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Carlisi v. Metropolitan Water Reclamation District of Greater Chicago

November 8, 2010


The opinion of the court was delivered by: Judge Robert M. Dow, Jr.


Before the Court is a motion [16] filed by the Metropolitan Water Reclamation District of Greater Chicago ("Defendant" or the "District") to dismiss Plaintiff Joseph Carlisi's complaint [1] pursuant to Federal Rule of Civil Procedure 12(b)(6). For the reasons set forth below, Defendant's motion is granted and Plaintiff's complaint is dismissed with prejudice.

I. Background*fn1

Plaintiff's one-count complaint alleges age discrimination in violation of the Age Discrimination in Employment Act of 1967 ("ADEA"), as amended 29 U.S.C. Sec. 621, et seq.

Plaintiff began working at the Metropolitan Water Reclamation District in July of 1987. ¶ 7. On or about March 8, 2007, one of Plaintiff's co-workers (Matthew McHugh) told Plaintiff's supervisor (Tom Ryan) that Plaintiff had committed a sexual battery against him in the workplace during work hours. ¶ 9. The following day, Plaintiff was suspended pending investigation of the charges. ¶ 11. Plaintiff alleges that Defendant failed to investigate the charges in a fair, unbiased, and professional manner; among other things, Plaintiff contends that Defendant failed to obtain an independent medical examination of McHugh to substantiate his claims. ¶¶ 13-15, 17.

On March 17, 2007, McHugh was granted disability on the basis of his claimed inability to return to work due to psychological damage caused him by Plaintiff. ¶ 16. McHugh eventually spent nearly five months on "duty disability," which entitled him to generous benefits over and above what an employee on "regular" disability would receive. ¶¶ 20, 27.

On April 2, 2007, McHugh filed a report with the Metropolitan Water Reclamation District of Greater Chicago Police Department, alleging that Plaintiff had battered him and identifying a co-worker, Kevin Kane, as a witness to the event. ¶ 18. On April 7, the District Police Department charged Plaintiff with misdemeanor battery. ¶ 19.

Shortly thereafter, Plaintiff was placed on a 30-day suspension, effective April 25, 2007, to be followed by termination from employment effective May 25, 2007. ¶ 23. Facing suspension and certain termination, Plaintiff submitted his resignation on or about April 24, 2007, in order to avoid the complete loss of his pension. ¶ 24. Plaintiff alleges that his resignation was in fact a "constructive termination" and constituted an adverse employment action within the meaning of the ADEA. ¶ 25. At the time of his resignation, Plaintiff was 61 years old; Plaintiff had planned to work until age 65. ¶ 39. Plaintiff's duties were taken over by employees of the District who were all significantly younger than him. ¶ 26.

On October 15, 2007, Plaintiff's bench trial on the battery charges commenced in the Circuit Court of Cook County. ¶ 28. The Circuit Court found Plaintiff not guilty at the close of the presentation of the prosecution's evidence. Id. The court based its decision on a "complete lack of credibility" of the complaining witnesses. ¶ 29.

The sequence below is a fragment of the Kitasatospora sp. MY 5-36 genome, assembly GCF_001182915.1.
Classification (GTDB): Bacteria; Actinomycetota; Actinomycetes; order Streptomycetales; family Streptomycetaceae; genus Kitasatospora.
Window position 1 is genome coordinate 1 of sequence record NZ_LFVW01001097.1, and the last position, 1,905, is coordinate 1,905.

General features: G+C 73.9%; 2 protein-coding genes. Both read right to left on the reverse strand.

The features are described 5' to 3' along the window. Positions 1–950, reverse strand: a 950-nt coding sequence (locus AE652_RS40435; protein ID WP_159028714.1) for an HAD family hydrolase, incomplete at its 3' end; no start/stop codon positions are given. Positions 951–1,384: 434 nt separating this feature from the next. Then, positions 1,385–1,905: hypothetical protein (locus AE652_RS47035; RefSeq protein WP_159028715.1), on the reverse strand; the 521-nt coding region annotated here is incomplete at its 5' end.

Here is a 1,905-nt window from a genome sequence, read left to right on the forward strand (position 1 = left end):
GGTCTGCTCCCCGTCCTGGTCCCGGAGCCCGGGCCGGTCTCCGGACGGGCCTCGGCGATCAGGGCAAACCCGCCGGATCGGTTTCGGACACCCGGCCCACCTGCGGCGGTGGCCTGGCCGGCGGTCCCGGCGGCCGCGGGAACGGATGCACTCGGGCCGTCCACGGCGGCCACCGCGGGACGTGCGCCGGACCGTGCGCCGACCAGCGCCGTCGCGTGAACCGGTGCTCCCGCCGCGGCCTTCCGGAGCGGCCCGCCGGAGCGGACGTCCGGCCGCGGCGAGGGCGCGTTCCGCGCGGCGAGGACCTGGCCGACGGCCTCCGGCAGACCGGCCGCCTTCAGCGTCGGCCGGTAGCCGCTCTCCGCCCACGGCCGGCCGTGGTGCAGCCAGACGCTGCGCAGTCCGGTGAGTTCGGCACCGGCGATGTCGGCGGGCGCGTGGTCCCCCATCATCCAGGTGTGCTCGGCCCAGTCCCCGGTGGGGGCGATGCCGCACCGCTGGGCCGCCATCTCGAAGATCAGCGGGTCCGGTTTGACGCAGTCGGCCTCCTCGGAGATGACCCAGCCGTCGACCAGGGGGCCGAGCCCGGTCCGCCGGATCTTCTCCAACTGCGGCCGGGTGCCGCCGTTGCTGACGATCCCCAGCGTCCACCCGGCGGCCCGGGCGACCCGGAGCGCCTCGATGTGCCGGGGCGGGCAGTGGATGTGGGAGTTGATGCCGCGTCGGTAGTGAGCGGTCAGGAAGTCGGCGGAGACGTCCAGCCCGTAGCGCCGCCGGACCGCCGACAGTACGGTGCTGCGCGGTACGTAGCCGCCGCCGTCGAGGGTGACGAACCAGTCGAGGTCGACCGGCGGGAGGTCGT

Plaintiff alleges that the District police department's charges were (1) fabricated, (2) poorly investigated, (3) tainted with the self-interest of McHugh (who was permitted to absent himself from work for nearly five months while receiving generous benefits), and (4) used to unlawfully force Plaintiff to resign from his job just weeks before he would have been entitled to an increased pension for having worked for the District for 20 years. ¶¶ 30, 33. Plaintiff alleges that the District "adopted, furthered and employed the false charges of Matthew McHugh as a means to force Plaintiff to retire before reaching twenty years service." ¶ 42. Although Plaintiff was exonerated, he claims to have suffered great physical harm, including a heart attack three months after the trial. ¶ 34.

Plaintiff filed a charge of discrimination with the Equal Employment Opportunity Commission ("EEOC") on August 6, 2008. ¶ 6. The EEOC issued Plaintiff a Notice of Right to Sue on September 2, 2009. This lawsuit was filed on November 30, 2009. Id.

II. Legal Standard for Rule 12(b)(6) Motions to Dismiss

A motion to dismiss pursuant to Federal Rule of Civil Procedure 12(b)(6) tests the sufficiency of the complaint, not the merits of the case. See Gibson v. City of Chicago, 910 F.2d 1510, 1520 (7th Cir. 1990). To survive a Rule 12(b)(6) motion to dismiss, the complaint first must comply with Rule 8(a) by providing "a short and plain statement of the claim showing that the pleader is entitled to relief" (Fed. R. Civ. P. 8(a)(2)), such that the defendant is given "fair notice of what the * * * claim is and the grounds upon which it rests." Bell Atlantic Corp. v. Twombly, 550 U.S. 544, 555 (2007) (quoting Conley v. Gibson, 355 U.S. 41, 47 (1957)). Second, the factual allegations in the complaint must be sufficient to raise the possibility of relief above the "speculative level," assuming that all of the allegations in the complaint are true. E.E.O.C. v. Concentra Health Servs., Inc., 496 F.3d 773, 776 (7th Cir. 2007) (quoting Twombly, 550 U.S. at 555, 569 n.14). "[O]nce a claim has been stated adequately, it may be supported by showing any set of facts consistent with the allegations in the complaint." Twombly, 550 U.S. at 562. The Court accepts as true all of the well-pleaded facts alleged by the plaintiff and all reasonable inferences that can be drawn therefrom. See Barnes v. Briley, 420 F.3d 673, 677 (7th Cir. 2005). However, "if the plaintiff chooses to provide additional facts, beyond the short and plain statement requirement, the plaintiff cannot prevent the defense from ...

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